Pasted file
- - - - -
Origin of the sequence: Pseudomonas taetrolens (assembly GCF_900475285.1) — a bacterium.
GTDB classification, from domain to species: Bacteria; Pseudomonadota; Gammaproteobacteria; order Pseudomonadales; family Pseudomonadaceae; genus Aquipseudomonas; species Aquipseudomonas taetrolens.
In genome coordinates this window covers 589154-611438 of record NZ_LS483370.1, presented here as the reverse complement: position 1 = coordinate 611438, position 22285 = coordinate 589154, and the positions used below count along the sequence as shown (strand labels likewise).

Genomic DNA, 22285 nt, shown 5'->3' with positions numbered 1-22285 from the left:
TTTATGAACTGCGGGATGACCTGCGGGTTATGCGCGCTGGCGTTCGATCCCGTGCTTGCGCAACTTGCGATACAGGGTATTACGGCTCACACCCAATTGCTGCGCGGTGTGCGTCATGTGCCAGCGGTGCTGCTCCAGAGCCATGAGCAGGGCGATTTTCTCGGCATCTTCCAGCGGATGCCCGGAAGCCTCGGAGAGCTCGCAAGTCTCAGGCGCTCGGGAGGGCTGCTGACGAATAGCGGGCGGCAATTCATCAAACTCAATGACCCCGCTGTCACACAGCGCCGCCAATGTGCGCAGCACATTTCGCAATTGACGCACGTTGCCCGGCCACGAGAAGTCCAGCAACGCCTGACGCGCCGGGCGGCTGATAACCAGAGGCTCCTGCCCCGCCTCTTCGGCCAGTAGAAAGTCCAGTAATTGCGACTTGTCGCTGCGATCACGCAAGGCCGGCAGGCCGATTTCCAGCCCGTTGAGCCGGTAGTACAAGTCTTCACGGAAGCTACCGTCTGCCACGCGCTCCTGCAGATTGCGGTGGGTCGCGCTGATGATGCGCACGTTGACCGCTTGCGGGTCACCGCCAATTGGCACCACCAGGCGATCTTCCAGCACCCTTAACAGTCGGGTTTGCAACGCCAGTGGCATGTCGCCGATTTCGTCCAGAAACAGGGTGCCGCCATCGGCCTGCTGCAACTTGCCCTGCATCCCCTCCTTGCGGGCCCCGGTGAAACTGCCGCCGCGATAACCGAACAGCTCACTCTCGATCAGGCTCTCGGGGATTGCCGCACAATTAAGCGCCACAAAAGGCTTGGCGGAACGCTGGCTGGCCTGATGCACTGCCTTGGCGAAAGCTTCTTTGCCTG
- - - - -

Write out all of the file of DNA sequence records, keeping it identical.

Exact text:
Origin of the sequence: Pseudomonas taetrolens (assembly GCF_900475285.1) — a bacterium.
GTDB classification, from domain to species: Bacteria; Pseudomonadota; Gammaproteobacteria; order Pseudomonadales; family Pseudomonadaceae; genus Aquipseudomonas; species Aquipseudomonas taetrolens.
In genome coordinates this window covers 589154-611438 of record NZ_LS483370.1, presented here as the reverse complement: position 1 = coordinate 611438, position 22285 = coordinate 589154, and the positions used below count along the sequence as shown (strand labels likewise).

Genomic DNA, 22285 nt, shown 5'->3' with positions numbered 1-22285 from the left:
TTTATGAACTGCGGGATGACCTGCGGGTTATGCGCGCTGGCGTTCGATCCCGTGCTTGCGCAACTTGCGATACAGGGTATTACGGCTCACACCCAATTGCTGCGCGGTGTGCGTCATGTGCCAGCGGTGCTGCTCCAGAGCCATGAGCAGGGCGATTTTCTCGGCATCTTCCAGCGGATGCCCGGAAGCCTCGGAGAGCTCGCAAGTCTCAGGCGCTCGGGAGGGCTGCTGACGAATAGCGGGCGGCAATTCATCAAACTCAATGACCCCGCTGTCACACAGCGCCGCCAATGTGCGCAGCACATTTCGCAATTGACGCACGTTGCCCGGCCACGAGAAGTCCAGCAACGCCTGACGCGCCGGGCGGCTGATAACCAGAGGCTCCTGCCCCGCCTCTTCGGCCAGTAGAAAGTCCAGTAATTGCGACTTGTCGCTGCGATCACGCAAGGCCGGCAGGCCGATTTCCAGCCCGTTGAGCCGGTAGTACAAGTCTTCACGGAAGCTACCGTCTGCCACGCGCTCCTGCAGATTGCGGTGGGTCGCGCTGATGATGCGCACGTTGACCGCTTGCGGGTCACCGCCAATTGGCACCACCAGGCGATCTTCCAGCACCCTTAACAGTCGGGTTTGCAACGCCAGTGGCATGTCGCCGATTTCGTCCAGAAACAGGGTGCCGCCATCGGCCTGCTGCAACTTGCCCTGCATCCCCTCCTTGCGGGCCCCGGTGAAACTGCCGCCGCGATAACCGAACAGCTCACTCTCGATCAGGCTCTCGGGGATTGCCGCACAATTAAGCGCCACAAAAGGCTTGGCGGAACGCTGGCTGGCCTGATGCACTGCCTTGGCGAAAGCTTCTTTGCCTG